If you have ever watched a medical show on television, you have seen that doctors are constantly in contact with the hospital and other physicians. Though pagers are going by the wayside in the public domain, they are still used in hospitals as an immediate form of communication. Even so, more and more doctors are using their cellphones to communicate. This can be disastrous in an operating room, where every instrument and exposed surface is expected to be sterile.
As any pregnant woman can tell you, carrying a baby for nine months can cause serious pain throughout your body. Your back strains from the added weight, your ankles swell and quite often your whole body just feels sore. While adopting a sedentary lifestyle for the last trimester can sometimes alleviate these ailments, spending three months on a couch simply is not appealing to many women. Instead, doctors prescribe opioid painkillers to help reduce the pain. While this may be effective, a recent study from Vanderbilt University has shown that this method can be highly detrimental to the fetus.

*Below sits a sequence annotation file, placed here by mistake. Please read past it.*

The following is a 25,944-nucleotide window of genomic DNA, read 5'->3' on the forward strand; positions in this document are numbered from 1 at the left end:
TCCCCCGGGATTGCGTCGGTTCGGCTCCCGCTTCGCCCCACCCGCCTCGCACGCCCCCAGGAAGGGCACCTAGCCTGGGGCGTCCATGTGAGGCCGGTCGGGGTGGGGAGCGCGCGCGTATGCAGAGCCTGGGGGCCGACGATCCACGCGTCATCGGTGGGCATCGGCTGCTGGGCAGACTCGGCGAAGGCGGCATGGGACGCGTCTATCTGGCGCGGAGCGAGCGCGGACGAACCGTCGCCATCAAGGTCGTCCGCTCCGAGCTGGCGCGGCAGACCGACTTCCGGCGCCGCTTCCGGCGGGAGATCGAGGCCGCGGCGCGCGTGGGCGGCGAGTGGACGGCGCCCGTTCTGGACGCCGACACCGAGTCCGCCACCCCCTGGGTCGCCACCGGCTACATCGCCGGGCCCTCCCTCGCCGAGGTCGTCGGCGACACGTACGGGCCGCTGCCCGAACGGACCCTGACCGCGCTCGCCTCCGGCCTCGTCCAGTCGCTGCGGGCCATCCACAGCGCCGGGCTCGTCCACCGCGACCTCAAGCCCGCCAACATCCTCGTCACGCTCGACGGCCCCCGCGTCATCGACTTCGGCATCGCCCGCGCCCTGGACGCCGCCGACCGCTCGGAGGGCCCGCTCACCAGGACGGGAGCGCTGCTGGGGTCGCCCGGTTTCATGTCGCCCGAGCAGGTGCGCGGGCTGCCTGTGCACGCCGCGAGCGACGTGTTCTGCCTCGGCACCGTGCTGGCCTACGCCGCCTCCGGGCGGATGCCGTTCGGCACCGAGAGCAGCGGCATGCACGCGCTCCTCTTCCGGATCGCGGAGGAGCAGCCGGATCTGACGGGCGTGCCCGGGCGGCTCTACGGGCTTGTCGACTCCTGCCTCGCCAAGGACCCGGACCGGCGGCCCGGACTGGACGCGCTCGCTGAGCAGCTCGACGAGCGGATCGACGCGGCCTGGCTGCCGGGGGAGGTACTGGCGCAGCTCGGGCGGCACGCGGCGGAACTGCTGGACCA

It is inescapable today that in your daily activities you will constantly be in contact with manufactured products. These can be complex mechanical items, such as the car that you drive, or something simpler, like the over-the-counter medications that you use to treat a headache. Indeed, even the food you eat can be considered to be a manufactured product. Most of the time, these products are safe and beneficial. But there are always exceptions, and when you suffer an injury or an economic loss because of a defectively designed or manufactured product, the law provides for a remedy in the from of a cause of action for products liability.
In March we noted an unusual case involving a pretrial motion by a Texas attorney to have an accident involving a car striking a cow owned by his retired doctor client be treated as a medical malpractice action instead of one for personal injury. The “Cow Case” was potentially significant if the judge ruled in favor of the defense attorney, because it would have bolstered the attorney’s argument that the application of Texas medical malpractice law has been stretched by other court decisions to include cases having little to do with the practice of medicine.